Accessing data stored in a Log Analytics workspace isn’t a difficult task in the Azure Portal, but building a dashboard to bring together the results of many queries can be challenging. Getting that dashboard into the right hands can also cause headaches for your security team.
Being told when a metric is outside of its normal threshold, or the number of unexpected entries in a table exceeds a limit, is also a vital step in a thorough monitoring approach, but Azure Alerts come with a cost and are cumbersome to configure.
It's also not unusual in a world of complex, distributed data that each dataset might be stored in a different Log Analytics workspace, and even in different regions, subscriptions, and tenants. Getting a singular view or compiling a complete dataset is, therefore, often out of reach with the native tools.
SquaredUp lets you build a state-of-the-art Azure Log Analytics dashboard with ease. By using configurable KQL data streams you can query, summarize, and analyse the raw logs and traces being stored in your workspaces. You can even bring your favorite saved queries directly into SquaredUp and see results immediately.
When you’re building a dashboard in SquaredUp, there are never any tool-specific steps to take to craft the perfect visualization, regardless of the data source. Displaying the results of a complex KQL query doesn’t require any heavy lifting. Then, when you need to take that a step further to calculate averages across different time periods or combine metrics into a single graph, it’s just a couple of extra clicks to bring more data into scope and get your answer.
SquaredUp also breaks down the silos that Azure creates between different Log Analytics workspaces. When getting your answer involves aggregating complex data sets from multiple tables, our SQL Analytics feature lets you bring in those disparate data sets and work with them using a familiar query language to create a new unified output.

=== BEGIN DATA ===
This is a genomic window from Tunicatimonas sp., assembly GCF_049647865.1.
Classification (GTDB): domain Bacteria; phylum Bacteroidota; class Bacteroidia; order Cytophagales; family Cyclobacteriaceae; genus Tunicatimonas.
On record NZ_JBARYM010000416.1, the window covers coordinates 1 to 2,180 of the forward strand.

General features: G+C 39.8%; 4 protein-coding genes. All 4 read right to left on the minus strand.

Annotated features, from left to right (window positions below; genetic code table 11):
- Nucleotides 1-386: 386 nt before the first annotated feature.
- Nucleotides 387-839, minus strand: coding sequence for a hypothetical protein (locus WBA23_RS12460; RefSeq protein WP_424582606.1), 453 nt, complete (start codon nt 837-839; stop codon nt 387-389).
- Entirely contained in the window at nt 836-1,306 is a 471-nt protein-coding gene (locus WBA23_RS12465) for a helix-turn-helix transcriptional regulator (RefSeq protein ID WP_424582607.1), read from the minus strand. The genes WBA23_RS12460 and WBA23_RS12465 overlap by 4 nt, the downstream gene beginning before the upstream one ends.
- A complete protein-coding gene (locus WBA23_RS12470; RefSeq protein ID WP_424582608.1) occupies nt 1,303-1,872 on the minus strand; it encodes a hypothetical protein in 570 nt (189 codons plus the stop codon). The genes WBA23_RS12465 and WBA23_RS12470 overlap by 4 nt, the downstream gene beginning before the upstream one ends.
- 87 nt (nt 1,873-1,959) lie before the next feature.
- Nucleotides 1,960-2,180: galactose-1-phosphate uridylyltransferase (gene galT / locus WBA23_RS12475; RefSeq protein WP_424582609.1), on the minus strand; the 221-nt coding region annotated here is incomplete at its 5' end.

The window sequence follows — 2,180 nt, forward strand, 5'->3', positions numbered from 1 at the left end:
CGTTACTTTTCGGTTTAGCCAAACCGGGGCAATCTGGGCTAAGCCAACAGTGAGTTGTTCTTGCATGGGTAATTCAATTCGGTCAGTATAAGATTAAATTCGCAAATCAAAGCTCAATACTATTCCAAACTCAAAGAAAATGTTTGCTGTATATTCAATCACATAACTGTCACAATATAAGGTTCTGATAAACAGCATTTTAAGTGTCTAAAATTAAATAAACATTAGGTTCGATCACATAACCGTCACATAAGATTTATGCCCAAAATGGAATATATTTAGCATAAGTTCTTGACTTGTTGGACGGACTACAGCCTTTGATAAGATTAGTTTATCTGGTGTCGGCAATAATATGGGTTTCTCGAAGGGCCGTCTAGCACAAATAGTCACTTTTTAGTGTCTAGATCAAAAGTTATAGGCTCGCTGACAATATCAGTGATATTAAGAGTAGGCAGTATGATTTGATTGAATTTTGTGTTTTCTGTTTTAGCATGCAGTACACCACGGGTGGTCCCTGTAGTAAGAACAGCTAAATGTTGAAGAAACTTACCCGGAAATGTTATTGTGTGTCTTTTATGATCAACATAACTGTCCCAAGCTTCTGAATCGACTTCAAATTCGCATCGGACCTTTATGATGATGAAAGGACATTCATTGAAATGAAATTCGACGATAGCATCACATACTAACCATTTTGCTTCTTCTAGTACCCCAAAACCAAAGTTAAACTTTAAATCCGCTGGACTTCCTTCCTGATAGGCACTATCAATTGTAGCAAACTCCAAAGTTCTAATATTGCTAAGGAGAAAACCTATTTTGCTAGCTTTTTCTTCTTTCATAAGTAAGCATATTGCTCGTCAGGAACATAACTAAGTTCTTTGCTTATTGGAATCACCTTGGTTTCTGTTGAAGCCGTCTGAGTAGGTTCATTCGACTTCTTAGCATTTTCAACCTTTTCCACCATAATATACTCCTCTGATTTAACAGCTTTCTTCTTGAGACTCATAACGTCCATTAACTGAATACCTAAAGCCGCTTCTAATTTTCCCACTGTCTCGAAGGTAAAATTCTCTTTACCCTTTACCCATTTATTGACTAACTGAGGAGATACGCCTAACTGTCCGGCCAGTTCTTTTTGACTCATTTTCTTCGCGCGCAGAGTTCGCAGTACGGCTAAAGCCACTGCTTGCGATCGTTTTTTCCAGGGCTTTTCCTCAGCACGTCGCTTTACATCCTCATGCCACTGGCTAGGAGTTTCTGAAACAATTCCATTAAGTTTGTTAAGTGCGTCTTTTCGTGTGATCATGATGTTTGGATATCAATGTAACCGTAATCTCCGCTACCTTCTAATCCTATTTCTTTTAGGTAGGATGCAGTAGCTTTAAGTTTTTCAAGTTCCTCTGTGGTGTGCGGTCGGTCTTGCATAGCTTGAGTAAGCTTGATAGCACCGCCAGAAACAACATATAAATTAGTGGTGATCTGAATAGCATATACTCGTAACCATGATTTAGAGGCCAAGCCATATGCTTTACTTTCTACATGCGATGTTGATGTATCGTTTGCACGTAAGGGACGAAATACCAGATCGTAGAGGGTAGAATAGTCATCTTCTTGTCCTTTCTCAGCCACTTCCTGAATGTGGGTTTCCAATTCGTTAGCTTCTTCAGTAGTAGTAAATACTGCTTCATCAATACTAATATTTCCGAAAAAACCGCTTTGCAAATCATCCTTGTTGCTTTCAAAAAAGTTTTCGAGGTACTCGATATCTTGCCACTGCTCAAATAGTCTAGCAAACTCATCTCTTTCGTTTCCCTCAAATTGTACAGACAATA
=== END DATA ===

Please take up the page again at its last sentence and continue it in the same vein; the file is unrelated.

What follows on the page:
As the possibilities created by Log Analytics are vast, the dashboard you want to build could be entirely unique. Fear not though, the method used to create this example dashboard is universal, regardless of the queries you’ve got in mind.
The five tiles shown are powered by just three queries, using data from the Azure Monitor for VMs (InsightsMetrics) and Security Center (ProtectionStatus) solutions. SquaredUp’s aggregation, filtering, and sorting features have then been used to group and summarize that data into different visualizations.
The “Disk Space” tile is powered by a simple query that returns free disk space percentage for the given time period, from the 'InsightsMetrics' table.
InsightsMetrics | where Namespace == "LogicalDisk" | where Name == "FreeSpacePercentage" | summarize avg(Val) by Computer, bin(TimeGenerated, 15m)
The raw data includes columns containing the value, the computer name, and the timestamp for when that datapoint was created. This perfectly fits the line graph tile to give a view of disk space over time.
In this scenario though, we want to surface the lowest value from the dataset, so we’ve configured the tile to group the results by the computer name and then provide only the “min”, or minimum, value. This now fits the bar chart visualization and makes it simple to spot those low values.
In the “CPU” tile, we’re using the same 'InsightsMetrics' table, but the table is being filtered to the Processor namespace, with the UtilizationPercentage metrics being returned.
InsightsMetrics | where Namespace == "Processor" | where Name == "UtilizationPercentage" | summarize avg(Val) by Computer, bin(TimeGenerated, 15m)
In this case, we’ve left the visualization as the line graph, to track CPU utilization over time and spot any spikes or dips that might be unexpected. As with the disk space tile, we could group and aggregate this data to suit other purposes.
The three tiles along the bottom row, covering summary information about the monitored computers, is taking data from the 'ProtectionStatus' table, using just one query.
ProtectionStatus <br>| summarize arg_max(ComputerEnvironment, OSName, ThreatStatus, SignatureVersion, TimeGenerated) by Computer
In this case, the query returns only the latest value for each computer, including a number of key pieces of information. The table visualization is the default here as the results are primarily text, but we’ve further summarized the data by grouping on different columns so that we can better present the data we want using the donut tile.
Get the dashboard
As this dashboard makes use of custom KQL queries, it isn’t included as standard as part of the Azure data source, but creating it yourself is quick and easy.
- Create a free SquaredUp account.
- Add the Azure data source.
- Then start creating your dashboard using the queries you need.
To see what other dashboards you can create, including Azure dashboards, check out our Dashboard Gallery.